Bon's scales were falling with a steady pattering. His breath was more smoke than air. His eyes were beginning to dim. Penn was a parson and had attended many deaths. He knew there were only minutes left. He spread his wings and began the last prayer, "Fly now with Veld, go free to rebirth with Camran at your side —" but the smoke caught in his throat and he could not go on. He had read the old rite of absolution once, in horrified fascination; his father was right that it was still printed in the prayerbook. It was absolution his father needed, and a clear spirit to go on. Penn was a conventional young dragon, and a parson, but he loved his father. "It is a custom, there is no theology behind it," he muttered. He held his claws up before his father's eyes, where he could see them. "I have heard your —" He hesitated an instant, it was the word that seemed so bad. Could he call it something else? No, not to give his father the comfort and absolution he needed. "Your confession, Dignified Bon Agornin, and I absolve and forgive you in the name of Camran, in the name of Jurale, in the name of Veld."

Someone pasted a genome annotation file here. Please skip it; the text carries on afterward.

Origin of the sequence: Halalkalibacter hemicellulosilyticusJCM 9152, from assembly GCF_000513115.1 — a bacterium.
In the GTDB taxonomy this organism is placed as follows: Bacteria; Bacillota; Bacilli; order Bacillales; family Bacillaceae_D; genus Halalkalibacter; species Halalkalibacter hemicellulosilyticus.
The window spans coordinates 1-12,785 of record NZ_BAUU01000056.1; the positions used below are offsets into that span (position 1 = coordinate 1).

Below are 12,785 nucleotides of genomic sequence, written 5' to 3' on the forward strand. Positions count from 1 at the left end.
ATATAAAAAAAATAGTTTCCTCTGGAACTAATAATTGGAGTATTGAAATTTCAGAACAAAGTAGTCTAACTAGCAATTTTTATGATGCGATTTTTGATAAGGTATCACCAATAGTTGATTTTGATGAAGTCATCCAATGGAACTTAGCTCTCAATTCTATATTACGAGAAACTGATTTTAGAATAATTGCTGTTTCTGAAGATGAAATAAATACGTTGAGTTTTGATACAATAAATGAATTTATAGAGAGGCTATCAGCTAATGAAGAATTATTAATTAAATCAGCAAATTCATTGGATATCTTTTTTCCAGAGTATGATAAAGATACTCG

He saw a smile deep in his father's fading eyes, which wasreplaced by peace, and then, last, as always, a profound surprise. However many times Penn saw this he never became accustomed to it. He often wondered what there was beyond the gate of death that, however prepared the dying dragon was, it should always astonish them. He waited the prescribed moment, repeating the last prayer three times, in case the eyes should begin to whirl again. As always, nothing happened, death was death. He delicately reached out a claw and ate both eyes, as was always the parson's part. Only then did he call his sibs, with the ritual cry, "The good dragon Bon Agornin has begun his journey towards the light, let the family be gathered to feast!"
He felt no grief, no shame at having gone against the teachings of the Church to give his father absolution, no horror at what his father had done. He felt nothing whatsoever, for he knew that he was in a state of shock and that once it wore off he would be quietly miserable for a long time.
2. THE SPEAKING ROOM